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Pop Music Review

No Pedestals for 'Idol'

Pop tour based on hit TV program is predictable and amateurish, with the weak performers dragging the better ones down.

October 10, 2002|ROBERT HILBURN | TIMES STAFF WRITER

SAN DIEGO--The "American Idol" concert tour opened Tuesday at Cox Arena here minus almost all of the features that made the TV show such a sensation.

There was no Simon Cowell, the tough-talking judge.

No Paula Abdul, the cheerleading den mother.

No tension over whom viewers were going to vote off the show.

No tears of victory or defeat.

All it had was the show's weakest link: the singers.

There was so little of interest going on for most of the two-hour affair that they ought to rename the tour "American Idle."

The sophistication level was about that of the Mighty Morphin Power Rangers tour of the mid-'90s--only the bulk of the audience Tuesday was 15 to 50 rather than the Rangers' 4-to-6 age range.

When did the "American Idol" brain trust come up with the concept for this show? On the way down from Los Angeles on Tuesday afternoon?

The opening half was devoted to parading the show's 10 finalists in predictable countdown fashion for one song each, ending with winner Kelly Clarkson.

Leaning on material from the new "American Idol" album, each singer was backed by a faceless five-piece band and three spirited support vocalists. To add some sparkle, the singers' images were projected on three video screens and several of the numbers were highlighted by gigantic bursts of fire, a la KISS.

For anyone who didn't follow the "American Idol" show, however, it was hard by intermission to remember just who sang what. Was it A.J. who sang "My Cherie Amour," or Ejay? or RJ?

I do remember it was Jim Verraros who sang Lionel Richie's "Easy," and it wasn't pretty.

This show--which will reach the Arrowhead Pond in Anaheim on Nov. 15--may have been a hit in prime time, but those four singers aren't ready for an arena stage.

They moved about the stage with steps and smiles that looked as if they came from hours of practicing in the mirror, and the singing lacked any individual edge. Among the females, Ryan Starr was equally mechanical.

In this company, Christina Christian, a 21-year-old from Brooklyn who was the fifth runner-up, came across as downright thrilling. She not only displayed convincing vocal touches on a soulful version of Bill Withers' "Ain't No Sunshine" but also moved with charm and poise.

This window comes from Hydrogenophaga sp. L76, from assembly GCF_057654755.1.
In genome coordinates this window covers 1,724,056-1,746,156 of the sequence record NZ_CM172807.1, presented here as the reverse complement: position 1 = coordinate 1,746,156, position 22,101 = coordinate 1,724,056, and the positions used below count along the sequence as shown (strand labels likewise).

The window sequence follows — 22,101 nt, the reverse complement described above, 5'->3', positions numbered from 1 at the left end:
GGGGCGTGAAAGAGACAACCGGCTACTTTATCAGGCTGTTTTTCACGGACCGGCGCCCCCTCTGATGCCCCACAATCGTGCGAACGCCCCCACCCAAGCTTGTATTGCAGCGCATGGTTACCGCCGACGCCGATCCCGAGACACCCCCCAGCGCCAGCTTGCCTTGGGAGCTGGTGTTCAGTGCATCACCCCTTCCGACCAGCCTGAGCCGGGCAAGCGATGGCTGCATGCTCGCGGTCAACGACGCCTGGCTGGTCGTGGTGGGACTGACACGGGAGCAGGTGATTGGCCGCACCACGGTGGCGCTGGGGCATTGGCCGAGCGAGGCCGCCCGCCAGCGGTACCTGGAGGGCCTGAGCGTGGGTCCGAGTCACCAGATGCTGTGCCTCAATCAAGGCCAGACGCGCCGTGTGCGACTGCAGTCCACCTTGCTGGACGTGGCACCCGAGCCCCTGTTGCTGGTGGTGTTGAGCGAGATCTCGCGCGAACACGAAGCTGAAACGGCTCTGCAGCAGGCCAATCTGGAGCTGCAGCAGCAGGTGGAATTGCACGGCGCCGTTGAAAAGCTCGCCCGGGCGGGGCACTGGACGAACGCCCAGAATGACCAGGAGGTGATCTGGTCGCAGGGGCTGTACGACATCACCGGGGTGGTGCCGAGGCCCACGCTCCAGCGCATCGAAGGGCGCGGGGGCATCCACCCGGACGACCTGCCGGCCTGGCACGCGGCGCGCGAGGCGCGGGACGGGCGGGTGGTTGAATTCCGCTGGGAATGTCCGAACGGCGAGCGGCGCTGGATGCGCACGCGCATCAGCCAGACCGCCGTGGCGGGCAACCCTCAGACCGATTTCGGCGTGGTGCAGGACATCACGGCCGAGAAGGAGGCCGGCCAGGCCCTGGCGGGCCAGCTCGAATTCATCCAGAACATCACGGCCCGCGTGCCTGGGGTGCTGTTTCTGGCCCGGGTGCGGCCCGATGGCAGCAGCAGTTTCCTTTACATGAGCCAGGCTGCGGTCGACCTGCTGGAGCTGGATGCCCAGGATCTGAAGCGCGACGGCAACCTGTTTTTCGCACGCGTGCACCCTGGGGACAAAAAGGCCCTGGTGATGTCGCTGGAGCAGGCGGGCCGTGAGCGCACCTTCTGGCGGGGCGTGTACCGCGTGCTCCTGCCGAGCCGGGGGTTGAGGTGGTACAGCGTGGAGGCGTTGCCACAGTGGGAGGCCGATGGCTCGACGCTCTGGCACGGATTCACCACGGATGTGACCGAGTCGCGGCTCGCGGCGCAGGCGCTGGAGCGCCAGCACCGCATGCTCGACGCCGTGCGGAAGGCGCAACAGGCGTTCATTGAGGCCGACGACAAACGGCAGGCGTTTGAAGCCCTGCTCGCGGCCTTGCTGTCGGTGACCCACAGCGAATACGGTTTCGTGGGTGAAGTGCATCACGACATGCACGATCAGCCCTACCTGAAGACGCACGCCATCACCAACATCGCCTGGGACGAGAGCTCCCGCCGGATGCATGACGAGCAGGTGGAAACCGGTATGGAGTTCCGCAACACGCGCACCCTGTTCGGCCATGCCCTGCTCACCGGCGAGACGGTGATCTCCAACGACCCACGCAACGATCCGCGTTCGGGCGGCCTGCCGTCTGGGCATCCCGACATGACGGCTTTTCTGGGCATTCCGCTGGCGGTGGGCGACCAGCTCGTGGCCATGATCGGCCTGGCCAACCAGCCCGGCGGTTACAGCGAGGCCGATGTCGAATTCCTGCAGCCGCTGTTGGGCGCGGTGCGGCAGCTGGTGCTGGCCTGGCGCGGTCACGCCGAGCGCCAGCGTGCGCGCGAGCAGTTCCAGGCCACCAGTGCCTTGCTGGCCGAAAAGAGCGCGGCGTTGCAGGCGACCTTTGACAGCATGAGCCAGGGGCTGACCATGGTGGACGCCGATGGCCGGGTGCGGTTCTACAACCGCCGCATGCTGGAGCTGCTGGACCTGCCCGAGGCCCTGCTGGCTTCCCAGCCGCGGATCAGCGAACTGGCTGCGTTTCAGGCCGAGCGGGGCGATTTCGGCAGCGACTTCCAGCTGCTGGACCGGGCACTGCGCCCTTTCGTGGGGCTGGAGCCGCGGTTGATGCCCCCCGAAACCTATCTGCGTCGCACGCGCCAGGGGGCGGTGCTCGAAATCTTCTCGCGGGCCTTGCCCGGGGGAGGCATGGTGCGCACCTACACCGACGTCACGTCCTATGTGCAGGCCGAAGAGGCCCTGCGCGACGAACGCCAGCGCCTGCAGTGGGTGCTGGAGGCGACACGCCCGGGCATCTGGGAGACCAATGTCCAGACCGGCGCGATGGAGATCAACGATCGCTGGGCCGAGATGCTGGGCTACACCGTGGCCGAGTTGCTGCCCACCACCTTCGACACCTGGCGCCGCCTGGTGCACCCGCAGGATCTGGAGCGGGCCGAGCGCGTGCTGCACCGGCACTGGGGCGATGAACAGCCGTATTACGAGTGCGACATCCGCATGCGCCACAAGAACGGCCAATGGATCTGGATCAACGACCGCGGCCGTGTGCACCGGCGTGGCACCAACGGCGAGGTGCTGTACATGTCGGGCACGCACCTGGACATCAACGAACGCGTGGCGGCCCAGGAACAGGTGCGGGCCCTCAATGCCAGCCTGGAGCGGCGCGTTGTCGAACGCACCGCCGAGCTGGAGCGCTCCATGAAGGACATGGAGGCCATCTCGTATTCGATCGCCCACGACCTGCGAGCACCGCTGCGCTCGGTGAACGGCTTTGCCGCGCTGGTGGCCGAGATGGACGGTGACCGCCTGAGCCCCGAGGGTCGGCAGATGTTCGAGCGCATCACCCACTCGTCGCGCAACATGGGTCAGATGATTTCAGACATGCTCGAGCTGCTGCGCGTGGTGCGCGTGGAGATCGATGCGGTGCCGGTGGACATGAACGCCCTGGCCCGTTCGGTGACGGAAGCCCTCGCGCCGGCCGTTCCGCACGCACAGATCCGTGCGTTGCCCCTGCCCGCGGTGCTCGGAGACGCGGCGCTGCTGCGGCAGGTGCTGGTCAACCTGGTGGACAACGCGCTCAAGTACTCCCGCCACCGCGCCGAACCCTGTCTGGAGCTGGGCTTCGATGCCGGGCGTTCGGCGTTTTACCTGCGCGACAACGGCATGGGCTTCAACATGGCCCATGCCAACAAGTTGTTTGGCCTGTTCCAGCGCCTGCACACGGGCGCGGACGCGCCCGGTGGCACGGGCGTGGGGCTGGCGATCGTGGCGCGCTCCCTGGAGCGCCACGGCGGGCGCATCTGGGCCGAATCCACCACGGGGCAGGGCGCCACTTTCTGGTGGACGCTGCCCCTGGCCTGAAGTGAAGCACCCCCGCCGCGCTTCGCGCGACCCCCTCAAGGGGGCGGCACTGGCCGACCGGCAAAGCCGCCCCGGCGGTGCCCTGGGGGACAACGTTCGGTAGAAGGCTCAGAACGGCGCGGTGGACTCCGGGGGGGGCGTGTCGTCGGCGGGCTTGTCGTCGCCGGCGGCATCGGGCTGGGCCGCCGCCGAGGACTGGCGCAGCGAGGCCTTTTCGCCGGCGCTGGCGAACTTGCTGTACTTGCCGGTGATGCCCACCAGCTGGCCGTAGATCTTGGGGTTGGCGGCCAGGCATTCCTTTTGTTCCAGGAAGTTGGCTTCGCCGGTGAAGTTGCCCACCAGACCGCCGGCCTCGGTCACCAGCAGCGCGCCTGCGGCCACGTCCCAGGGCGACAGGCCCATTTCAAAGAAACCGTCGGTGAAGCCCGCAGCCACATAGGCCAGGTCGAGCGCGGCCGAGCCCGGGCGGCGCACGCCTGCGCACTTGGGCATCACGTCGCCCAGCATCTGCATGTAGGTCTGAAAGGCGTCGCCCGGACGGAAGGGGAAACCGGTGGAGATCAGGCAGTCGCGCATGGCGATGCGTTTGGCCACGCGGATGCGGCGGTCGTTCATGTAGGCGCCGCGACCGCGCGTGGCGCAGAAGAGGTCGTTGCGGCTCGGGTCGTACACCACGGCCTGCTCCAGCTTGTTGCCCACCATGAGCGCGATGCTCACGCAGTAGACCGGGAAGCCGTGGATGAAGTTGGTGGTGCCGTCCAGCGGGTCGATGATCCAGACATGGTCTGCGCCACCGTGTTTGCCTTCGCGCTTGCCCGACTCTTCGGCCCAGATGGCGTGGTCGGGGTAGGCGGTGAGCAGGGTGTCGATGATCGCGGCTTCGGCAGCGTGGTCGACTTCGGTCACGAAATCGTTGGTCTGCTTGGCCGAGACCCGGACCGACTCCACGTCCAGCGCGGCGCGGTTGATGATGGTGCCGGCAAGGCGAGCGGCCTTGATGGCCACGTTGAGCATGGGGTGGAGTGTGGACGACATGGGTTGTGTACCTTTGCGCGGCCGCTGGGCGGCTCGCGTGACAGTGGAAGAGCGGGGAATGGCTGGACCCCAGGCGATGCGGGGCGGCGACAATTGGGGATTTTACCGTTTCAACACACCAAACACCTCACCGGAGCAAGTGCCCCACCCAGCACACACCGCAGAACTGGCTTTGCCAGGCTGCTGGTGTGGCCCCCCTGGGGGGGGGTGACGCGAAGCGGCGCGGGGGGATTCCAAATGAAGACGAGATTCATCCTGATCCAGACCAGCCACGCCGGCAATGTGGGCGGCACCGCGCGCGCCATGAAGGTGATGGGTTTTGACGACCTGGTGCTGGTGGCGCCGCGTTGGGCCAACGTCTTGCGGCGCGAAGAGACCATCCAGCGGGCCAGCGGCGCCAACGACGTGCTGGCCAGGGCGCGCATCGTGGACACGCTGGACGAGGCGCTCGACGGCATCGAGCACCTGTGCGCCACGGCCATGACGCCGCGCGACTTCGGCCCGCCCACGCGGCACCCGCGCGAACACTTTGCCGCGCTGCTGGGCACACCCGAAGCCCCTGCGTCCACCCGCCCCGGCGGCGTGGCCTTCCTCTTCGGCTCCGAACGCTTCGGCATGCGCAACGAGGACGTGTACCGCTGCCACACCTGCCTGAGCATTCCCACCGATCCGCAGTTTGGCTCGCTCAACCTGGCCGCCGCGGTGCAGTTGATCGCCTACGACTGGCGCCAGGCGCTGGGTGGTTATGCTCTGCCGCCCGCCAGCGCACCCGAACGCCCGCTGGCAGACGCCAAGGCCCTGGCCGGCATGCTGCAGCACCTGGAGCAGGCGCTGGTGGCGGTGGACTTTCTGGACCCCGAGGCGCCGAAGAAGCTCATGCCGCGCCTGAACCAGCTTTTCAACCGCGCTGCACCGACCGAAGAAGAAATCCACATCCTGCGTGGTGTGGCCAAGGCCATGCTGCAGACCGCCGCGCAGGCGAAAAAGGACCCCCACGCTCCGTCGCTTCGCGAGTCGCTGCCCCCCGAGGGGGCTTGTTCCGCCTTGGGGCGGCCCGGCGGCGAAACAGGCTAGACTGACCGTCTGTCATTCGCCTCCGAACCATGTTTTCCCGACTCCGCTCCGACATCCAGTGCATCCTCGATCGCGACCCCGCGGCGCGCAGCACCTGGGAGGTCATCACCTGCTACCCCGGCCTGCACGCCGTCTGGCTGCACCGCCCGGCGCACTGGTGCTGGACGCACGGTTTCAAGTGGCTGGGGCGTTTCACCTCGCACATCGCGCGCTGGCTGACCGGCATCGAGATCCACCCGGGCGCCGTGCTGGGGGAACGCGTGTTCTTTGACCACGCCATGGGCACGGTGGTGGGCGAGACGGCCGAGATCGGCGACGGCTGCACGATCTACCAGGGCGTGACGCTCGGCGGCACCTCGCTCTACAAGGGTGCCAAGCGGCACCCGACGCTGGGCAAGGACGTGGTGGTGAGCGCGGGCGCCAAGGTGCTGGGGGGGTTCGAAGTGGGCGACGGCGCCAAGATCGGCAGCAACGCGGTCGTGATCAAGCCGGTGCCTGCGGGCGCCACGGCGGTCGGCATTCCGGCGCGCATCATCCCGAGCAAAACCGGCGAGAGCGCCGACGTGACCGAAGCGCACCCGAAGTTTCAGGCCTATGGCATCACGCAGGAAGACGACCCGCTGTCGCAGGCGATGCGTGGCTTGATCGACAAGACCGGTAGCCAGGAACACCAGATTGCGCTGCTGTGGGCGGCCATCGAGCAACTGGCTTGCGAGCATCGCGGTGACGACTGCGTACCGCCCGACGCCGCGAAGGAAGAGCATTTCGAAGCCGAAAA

Even more winning was Tamyra Gray, a former Miss Atlanta who brought intimacy and fire to the classy Dionne Warwick hit "A House Is Not a Home."

Nikki McKibbin, a Texan with bright red hair and a powerful voice, did her best to inject some fire into "Piece of My Heart," but her version seemed simply moribund next to the classic Janis Joplin rendition.

Next came Justin Guarini, the evening's chief revelation--at least for anyone who found the frizzy-haired 23-year-old insufferably cloying on the TV show. Guarini, the runner-up to Clarkson in the final voting, showed unexpected restraint Tuesday in the opening moments of "Get Here," an engaging Brenda Russell ballad that was a hit for Oleta Adams a decade ago.

Guarini also displayed a far more disarming manner as he introduced Clarkson, who has already parlayed her TV show crown into the nation's biggest-selling single, "Before Your Love."

The crowd was clearly in her corner as she walked on stage to close the opening half of the show. Fans cheered mightily and several held signs in salute. "I Came All the Way from Vegas to See Kelly," read one.

With the all this going for her, Clarkson was curiously underwhelming as she went into a vigorous but undistinctive version of "Respect," one of Aretha Franklin's signature hits. She also moved around the stage uncertainly, showing little of the charisma or poise of Guarini or Gray.

In the spirit of the TV show, many of those seated near me in the audience took advantage of the intermission to informally cast their votes on who did best during the hour--which is a point the tour designers should have recognized.

Why not make each night another contest, allowing fans to cast ballots as they leave the arena? The results could be released city by city or week by week, with a winner announced at the end of the tour.

It would bring some degree of drama to the tour.

My ballot Tuesday would have been Gray, Guarini and Christian, in that order.

After intermission, the performers worked in teams, and this segment was also numbingly predictable. What styles could be safer for medleys by this gang, with its funky, R&B leanings, than Motown and disco?

Besides the predictability, the numbers suffered because the cast's stronger members were dragged down by the weaker ones. Guarini's vitality was especially drained by the guys around him.

In between the medleys, the evening's stars got to do solo numbers again--Guarini offering "For Once in My Life," Clarkson tackling "(You Make Me Feel Like a) Natural Woman" and McKibbin reprising Stevie Nicks' "Rhiannon (Will You Ever Win)."

Ultimately, the show felt like little more than an amateur production, right down to the the singers' telling us again and again that they had all formed lifelong friendships and how thankful they were to the audience for making their dreams come true.

Yeah, yeah.

I wonder what Simon Cowell would say about that.

*

Robert Hilburn can be reached by e-mail at robert.hilburn@latimes.com.

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